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Australian Dollar Rises Modestly on Quiet Wednesday as Markets Brace for US CPI

  • The AUD posted slight gains against the USD on Wednesday.
  • Markets are still deciphering Jerome Powell’s cautious stance, which limits USD traction.
  • The RBA’s hawkish stance provides stable support for the Australian Dollar.

He Australian Dollar (AUD) The pair continued its positive trend against the USD on Wednesday, rising slightly near 0.6750. Despite there being no significant events on the horizon for the Australian financial scene this week, the pair still maintains its strength, with the AUD continuing its recent gains. On the US side, markets are awaiting clues on the Federal Reserve’s (Fed) plans.

The Reserve Bank of Australia (RBA) is set to be one of the last central banks among G10 nations to initiate rate cuts, a factor boosting the AUD.

Market Drivers Daily Update: AUD holds firm after Powell’s remarks

  • Jerome Powell on Wednesday stressed the need to pay closer attention to the labor market, citing that it has deteriorated significantly.
  • He also expressed a degree of confidence regarding the downward trend in inflation.
  • He said achieving price stability without harming employment is possible, but he did not provide a specific figure for inflation or unemployment as a reference for deciding on rate cuts.
  • The US CPI figures, due on Thursday, will be crucial. The headline figure is projected to ease slightly to 3.1% y/y, while the core figure is expected to remain stable at 3.4% y/y.
  • On the RBA side, markets are betting on a nearly 50% chance of a hike in September or November. On the Fed side, investors are banking on an 80% chance of a cut in September.

Technical Analysis: AUD/USD gains continue, consolidation expected

The AUD/USD continues on an upward trajectory, resulting in gains for the pair on Wednesday. The outlook remains positive with indicators such as the RSI and MACD holding strong in deep positive territory.

Following the pair’s performance reaching its highest level since January, the trend suggests an optimistic outlook. However, traders seem to be on the lookout for consolidating these gains, which is limiting the upside.

Support levels to monitor are 0.6670, 0.6650 and 0.6630 in case of a correction.

The RBA

The Reserve Bank of Australia (RBA) sets interest rates and manages Australia’s monetary policy. Decisions are made by a Board of Governors at 11 meetings per year and at ad hoc emergency meetings as necessary. The RBA’s primary mandate is to maintain price stability, which means an inflation rate of 2%-3%, but also to “…contribute to currency stability, full employment and the economic prosperity and well-being of the Australian people.” Its main tool for achieving this is to raise or lower interest rates. Relatively high interest rates will strengthen the Australian Dollar (AUD) and vice versa. Other tools of the RBA are quantitative easing and monetary tightening.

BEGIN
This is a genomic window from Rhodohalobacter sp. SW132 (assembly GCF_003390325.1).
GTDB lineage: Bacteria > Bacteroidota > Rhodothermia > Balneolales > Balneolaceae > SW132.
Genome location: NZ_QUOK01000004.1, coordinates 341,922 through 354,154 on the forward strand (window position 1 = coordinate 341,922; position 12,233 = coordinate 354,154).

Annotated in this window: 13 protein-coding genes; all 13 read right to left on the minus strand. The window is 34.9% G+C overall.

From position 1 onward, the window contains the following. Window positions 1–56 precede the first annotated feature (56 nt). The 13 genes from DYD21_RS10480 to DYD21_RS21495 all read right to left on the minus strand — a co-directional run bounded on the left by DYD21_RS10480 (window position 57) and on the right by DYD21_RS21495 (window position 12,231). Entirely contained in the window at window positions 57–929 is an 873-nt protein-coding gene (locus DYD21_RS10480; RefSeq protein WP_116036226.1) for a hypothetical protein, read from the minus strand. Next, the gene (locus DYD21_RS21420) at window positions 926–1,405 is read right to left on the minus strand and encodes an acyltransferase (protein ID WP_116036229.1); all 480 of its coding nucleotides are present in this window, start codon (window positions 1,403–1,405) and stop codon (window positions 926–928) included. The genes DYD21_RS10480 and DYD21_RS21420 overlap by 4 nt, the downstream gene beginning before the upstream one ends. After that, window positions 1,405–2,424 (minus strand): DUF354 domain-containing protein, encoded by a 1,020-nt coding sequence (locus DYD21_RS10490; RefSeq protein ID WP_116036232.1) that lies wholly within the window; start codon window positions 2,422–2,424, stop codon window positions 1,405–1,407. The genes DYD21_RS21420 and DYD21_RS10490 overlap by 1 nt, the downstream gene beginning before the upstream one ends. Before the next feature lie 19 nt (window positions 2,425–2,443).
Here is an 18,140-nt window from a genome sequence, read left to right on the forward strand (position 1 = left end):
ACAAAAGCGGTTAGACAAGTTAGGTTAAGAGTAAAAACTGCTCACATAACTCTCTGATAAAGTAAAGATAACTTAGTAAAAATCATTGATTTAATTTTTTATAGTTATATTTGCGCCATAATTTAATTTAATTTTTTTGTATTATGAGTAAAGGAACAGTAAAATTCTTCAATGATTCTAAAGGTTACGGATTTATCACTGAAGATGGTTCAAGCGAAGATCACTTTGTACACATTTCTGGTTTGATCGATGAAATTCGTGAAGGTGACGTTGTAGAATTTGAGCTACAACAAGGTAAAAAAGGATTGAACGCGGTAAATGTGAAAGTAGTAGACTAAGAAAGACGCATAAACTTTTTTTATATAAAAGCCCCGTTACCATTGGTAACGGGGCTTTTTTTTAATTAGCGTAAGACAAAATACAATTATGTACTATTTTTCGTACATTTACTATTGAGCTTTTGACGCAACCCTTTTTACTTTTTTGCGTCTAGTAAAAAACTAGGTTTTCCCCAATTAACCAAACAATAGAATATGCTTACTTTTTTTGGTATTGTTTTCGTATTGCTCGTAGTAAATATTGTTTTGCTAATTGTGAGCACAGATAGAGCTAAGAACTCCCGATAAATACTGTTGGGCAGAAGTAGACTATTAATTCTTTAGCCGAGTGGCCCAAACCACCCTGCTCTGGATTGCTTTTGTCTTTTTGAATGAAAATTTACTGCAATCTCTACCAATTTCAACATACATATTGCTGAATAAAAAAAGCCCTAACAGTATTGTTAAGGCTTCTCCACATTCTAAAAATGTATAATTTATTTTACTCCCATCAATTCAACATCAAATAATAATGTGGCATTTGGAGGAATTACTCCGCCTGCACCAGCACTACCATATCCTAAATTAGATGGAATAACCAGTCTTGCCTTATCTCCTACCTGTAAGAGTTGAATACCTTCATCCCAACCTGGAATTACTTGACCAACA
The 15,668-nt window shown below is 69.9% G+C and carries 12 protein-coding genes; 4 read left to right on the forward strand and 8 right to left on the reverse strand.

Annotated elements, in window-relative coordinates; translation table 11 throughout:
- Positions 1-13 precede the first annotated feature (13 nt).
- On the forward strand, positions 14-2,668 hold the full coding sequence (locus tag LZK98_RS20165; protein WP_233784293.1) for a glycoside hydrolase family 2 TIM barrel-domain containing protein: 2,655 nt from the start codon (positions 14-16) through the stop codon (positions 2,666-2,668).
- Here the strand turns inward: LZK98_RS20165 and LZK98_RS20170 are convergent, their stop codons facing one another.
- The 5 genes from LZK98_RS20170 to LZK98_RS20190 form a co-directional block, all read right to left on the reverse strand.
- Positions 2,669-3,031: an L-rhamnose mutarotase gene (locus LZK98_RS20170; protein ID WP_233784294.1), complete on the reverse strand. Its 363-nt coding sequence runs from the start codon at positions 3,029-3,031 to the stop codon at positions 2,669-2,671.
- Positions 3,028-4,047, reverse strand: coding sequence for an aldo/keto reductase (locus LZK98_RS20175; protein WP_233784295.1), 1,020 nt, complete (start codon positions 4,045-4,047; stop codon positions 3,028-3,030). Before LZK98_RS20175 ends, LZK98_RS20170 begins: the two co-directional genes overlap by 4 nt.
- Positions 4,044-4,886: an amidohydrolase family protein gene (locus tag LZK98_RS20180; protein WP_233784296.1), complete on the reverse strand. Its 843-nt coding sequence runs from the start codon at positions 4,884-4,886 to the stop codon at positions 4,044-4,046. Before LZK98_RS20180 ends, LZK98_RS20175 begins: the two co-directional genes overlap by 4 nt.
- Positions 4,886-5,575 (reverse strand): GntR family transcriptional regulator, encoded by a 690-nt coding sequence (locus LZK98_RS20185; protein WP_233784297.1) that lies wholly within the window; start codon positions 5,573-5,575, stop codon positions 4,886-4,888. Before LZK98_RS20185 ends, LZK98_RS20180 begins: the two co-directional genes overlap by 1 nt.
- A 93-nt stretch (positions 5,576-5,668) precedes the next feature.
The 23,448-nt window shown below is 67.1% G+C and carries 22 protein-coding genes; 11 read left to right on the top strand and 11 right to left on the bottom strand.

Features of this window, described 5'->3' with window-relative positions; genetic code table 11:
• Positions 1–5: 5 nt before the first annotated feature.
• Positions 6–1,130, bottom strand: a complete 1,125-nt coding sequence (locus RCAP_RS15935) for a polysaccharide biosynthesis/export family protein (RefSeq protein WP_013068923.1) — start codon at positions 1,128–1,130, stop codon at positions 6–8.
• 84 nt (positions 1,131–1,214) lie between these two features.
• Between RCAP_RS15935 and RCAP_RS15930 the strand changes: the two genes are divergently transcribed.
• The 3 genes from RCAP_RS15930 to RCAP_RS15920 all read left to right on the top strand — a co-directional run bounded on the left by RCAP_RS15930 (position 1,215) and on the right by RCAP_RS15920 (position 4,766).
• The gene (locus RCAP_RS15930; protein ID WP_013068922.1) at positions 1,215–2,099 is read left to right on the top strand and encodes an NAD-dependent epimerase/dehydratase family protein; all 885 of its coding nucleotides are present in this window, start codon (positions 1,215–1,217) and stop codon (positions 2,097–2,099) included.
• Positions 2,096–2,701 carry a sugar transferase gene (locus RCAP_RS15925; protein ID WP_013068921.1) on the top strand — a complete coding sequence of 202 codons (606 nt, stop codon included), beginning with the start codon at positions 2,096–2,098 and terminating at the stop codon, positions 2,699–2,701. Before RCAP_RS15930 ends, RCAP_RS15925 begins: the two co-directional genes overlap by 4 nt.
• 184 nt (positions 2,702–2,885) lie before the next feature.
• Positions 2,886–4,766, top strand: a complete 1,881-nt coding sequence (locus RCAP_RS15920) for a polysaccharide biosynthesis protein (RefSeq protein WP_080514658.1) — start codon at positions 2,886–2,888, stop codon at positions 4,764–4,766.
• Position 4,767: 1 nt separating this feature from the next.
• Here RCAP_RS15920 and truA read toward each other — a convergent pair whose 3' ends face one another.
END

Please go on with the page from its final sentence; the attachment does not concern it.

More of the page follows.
Although inflation has traditionally always been considered a negative factor for currencies, as it reduces the value of money in general, the opposite has actually occurred in modern times with the relaxation of cross-border capital controls. Moderately high inflation now tends to lead central banks to raise their interest rates, which in turn has the effect of attracting more capital inflows from global investors looking for a lucrative place to store their money. This increases the demand for the local currency, which in Australia’s case is the Australian dollar.

Macroeconomic data gauges the health of an economy and can impact the value of its currency. Investors prefer to invest their capital in safe, growing economies rather than in weak, shrinking ones. Greater capital inflows boost aggregate demand and the value of the domestic currency. Classic indicators such as GDP, manufacturing and services PMIs, employment and consumer sentiment surveys can influence the AUD. A strong economy may encourage the Reserve Bank of Australia to raise interest rates, also supporting the AUD.

Quantitative Easing (QE) is a tool used in extreme situations where lowering interest rates is not enough to restore the flow of credit in the economy. QE is the process by which the Reserve Bank of Australia (RBA) prints Australian Dollars (AUD) in order to purchase assets – usually government or corporate bonds – from financial institutions, thereby providing them with much-needed liquidity. QE usually results in a weaker AUD.

Quantitative tightening (QT) is the reverse of QE. It is carried out after QE, when the economic recovery is underway and inflation is starting to rise. While in QE the Reserve Bank of Australia (RBA) buys government and corporate bonds from financial institutions to provide them with liquidity, in QT the RBA stops buying more assets and stops reinvesting the maturing principal of the bonds it already owns. This would be positive (or bullish) for the Australian dollar.

Source: Fx Street

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